7 On the economic fallout in the East Bay, see Darwin Bond-Graham, “The Rise of the New Land Lords,” East Bay Express, 12 February 2014.
8 Housing stability has been a key concern in a series of surveys, including this one: Cook, Corey, and David Latterman, University of San Francisco Affordability and Tech Poll, December 2013. This is notable across incomes in San Francisco, where the most recent census showed about 65 percent of residents are renters, about twice the national average.
9 This push back by civil society against pressures of market economics is what Polanyi described as a “double movement.” Karl Polanyi, The Great Transformation: The Political and Economic Origins of Our Time (Boston, MA: Beacon Press, 2001).
10 Tim Redmond, “Everyone in Town (except a Few Landlords) Is Supporting Leno’s Ellis Act Bill,” 48 Hills, 24 February 2014; Norimitsu Onishi, “Ron Conway, Tech Investor, Turns Focus to Hometown,” The New York Times, 18 April 2013.
11 Cote, John, and Marisa Lagos, “Google Says $6.8 Million for Youth Muni Passes Just a Start,” San Francisco Chronicle, 27 February 2014.
12 One of too many to include here: Baker, Kenneth, “Art Galleries Swallowed Up by S.F. Real Estate Boom,” San Francisco Chronicle, 26 February 2014.
13 On the rise of street-level urban planning during Dot-com I, see Rachel Brahinsky, Miriam Chion, and Lisa Feldstein, “Reflections on Community Planning in San Francisco,” Spatial Justice/Justice Spatiale 5 (2013). Then head back to the 1980s—no techies, lots of yuppies: Dan Morain, “Gentrification’s Price: S.F. Moves: Yuppies In, the Poor Out,” Los Angeles Times, 3 April 1985.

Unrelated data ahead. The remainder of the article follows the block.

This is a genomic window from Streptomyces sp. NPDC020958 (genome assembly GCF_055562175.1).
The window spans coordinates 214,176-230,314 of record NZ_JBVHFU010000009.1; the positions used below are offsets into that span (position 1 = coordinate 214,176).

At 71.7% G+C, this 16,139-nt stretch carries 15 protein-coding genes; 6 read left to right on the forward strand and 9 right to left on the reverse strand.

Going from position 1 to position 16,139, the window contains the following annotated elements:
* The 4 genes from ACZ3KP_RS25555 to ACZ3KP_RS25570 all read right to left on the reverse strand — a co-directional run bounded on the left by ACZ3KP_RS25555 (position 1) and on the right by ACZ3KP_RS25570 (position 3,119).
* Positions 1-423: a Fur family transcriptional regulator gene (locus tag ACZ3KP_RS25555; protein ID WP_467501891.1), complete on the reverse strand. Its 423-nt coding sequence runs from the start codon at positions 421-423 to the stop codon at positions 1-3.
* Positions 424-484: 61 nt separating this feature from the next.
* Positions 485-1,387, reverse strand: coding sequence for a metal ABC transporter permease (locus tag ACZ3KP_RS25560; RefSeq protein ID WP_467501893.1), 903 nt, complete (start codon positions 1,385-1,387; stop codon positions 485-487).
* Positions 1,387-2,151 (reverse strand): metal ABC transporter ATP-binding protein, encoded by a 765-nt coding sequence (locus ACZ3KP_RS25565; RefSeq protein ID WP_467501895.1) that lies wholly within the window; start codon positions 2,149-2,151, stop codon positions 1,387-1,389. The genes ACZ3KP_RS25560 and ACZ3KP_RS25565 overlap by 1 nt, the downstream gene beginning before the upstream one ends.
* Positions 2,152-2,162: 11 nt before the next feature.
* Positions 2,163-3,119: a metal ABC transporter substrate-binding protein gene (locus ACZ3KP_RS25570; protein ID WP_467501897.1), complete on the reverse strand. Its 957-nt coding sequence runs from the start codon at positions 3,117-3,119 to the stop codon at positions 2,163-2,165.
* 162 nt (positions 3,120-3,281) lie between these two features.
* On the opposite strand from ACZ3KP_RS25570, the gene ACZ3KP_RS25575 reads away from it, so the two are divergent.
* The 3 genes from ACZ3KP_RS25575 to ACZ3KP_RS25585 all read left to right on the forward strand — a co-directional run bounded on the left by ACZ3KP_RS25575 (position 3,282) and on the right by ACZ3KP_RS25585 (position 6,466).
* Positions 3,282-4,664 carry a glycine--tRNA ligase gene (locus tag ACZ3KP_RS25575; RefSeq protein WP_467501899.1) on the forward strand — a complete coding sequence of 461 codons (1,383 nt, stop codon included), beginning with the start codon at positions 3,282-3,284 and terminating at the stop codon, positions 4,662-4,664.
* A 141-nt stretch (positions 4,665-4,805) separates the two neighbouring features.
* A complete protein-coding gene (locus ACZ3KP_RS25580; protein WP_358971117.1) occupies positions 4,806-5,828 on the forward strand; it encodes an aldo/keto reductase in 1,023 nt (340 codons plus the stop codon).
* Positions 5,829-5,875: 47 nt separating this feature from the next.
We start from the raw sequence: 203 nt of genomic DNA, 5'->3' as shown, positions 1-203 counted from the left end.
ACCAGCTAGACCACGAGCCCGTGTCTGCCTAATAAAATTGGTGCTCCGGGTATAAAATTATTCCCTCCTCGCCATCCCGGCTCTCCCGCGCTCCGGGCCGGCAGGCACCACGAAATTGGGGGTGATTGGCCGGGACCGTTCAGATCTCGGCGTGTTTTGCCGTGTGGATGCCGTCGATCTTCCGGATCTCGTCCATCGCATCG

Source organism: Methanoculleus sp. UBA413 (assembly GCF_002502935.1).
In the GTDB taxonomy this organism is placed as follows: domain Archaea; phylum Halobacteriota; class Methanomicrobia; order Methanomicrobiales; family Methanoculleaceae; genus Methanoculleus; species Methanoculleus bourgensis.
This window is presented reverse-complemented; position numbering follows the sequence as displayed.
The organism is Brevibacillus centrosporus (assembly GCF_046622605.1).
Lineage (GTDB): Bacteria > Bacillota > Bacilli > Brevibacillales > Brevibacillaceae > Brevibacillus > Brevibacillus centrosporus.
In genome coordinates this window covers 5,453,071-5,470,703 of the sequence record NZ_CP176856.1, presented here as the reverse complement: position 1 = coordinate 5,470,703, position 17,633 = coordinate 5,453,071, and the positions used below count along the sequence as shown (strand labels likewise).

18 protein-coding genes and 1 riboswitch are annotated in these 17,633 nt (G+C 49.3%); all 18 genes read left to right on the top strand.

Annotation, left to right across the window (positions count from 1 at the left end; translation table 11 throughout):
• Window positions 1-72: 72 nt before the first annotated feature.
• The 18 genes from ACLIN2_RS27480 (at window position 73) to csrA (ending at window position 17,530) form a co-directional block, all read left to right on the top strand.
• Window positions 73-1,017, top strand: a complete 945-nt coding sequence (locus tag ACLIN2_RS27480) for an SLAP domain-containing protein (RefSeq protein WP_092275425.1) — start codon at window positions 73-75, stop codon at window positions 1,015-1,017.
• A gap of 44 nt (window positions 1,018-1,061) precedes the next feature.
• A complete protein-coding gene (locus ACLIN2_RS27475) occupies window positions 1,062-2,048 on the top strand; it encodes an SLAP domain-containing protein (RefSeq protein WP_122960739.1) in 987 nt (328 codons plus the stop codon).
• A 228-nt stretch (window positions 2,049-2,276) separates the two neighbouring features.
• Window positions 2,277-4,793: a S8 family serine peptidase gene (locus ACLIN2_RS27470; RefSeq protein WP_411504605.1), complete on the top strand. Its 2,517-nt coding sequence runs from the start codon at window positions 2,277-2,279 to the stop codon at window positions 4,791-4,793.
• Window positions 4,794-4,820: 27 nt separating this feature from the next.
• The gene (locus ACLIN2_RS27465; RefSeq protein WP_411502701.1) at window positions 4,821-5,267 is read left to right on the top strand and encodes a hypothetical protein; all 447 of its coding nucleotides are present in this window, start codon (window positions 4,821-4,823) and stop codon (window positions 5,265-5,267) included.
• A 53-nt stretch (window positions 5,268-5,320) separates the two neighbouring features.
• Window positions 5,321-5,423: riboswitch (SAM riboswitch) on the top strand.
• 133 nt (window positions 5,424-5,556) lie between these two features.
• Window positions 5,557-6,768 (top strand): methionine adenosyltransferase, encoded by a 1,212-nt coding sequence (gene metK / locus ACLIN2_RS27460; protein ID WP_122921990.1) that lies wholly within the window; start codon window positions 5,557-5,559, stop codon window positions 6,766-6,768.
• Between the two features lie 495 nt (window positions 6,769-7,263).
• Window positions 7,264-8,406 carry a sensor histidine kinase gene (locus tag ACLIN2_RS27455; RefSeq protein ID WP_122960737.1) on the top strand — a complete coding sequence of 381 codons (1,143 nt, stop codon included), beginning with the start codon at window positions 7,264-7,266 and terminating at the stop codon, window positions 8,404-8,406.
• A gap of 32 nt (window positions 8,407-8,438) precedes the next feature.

14 Last fall, after a member of the politically connected Alioto clan found himself facing eviction from his well-appointed Art Deco Nob Hill apartment, tensions rose further with the realization that almost anyone could be evicted, even a politically connected person paying high rent. See Carolyn Said, “Park Lane Tenants Protest Conversion Plans,” San Francisco Chronicle, 28 September 2013.
15 See Gabriel Metcalf, “The San Francisco Exodus,” The Atlantic Cities, 14 October 2013, compared with SPUR report, SPUR’s Agenda for Change, 12 March 2014.
DIE TECHIE SCUM—it’s been tagged on sidewalks in Oakland, printed on posters in the Mission, and chanted during protests at Google bus stops. For some, the violence of the phrase is disturbing; for others, it acts as a rallying point, crystallizing the frustration of those displaced by tech-boom gentrification. It’s not the only slogan being used by activists—it’s not even the only one wishing unkind things on new gentrifiers. But it’s memorable and significant because it taps into a long tradition of activism across the country, and indeed around the world.
As the techie is to today’s gentrification battles in San Francisco, the yuppie was to gentrification battles in New York in the 1980s. Inequality in that city was on the rise, and middle and lower-middle class residents were being displaced by a rising tide of young urban professionals. By the late eighties, frustration was beginning to boil over, and in August 1988, during a riot in New York’s East Village, protesters yelled “die yuppie scum” at newcomers to the neighborhood—and a catch phrase was born. Since then, the “die [fill in the blank] scum” construction has been used time and again, most often when class tensions are in play. So it’s no surprise to hear it on the streets of San Francisco in 2014—and really, what’s a techie if not, most often, a young urban professional?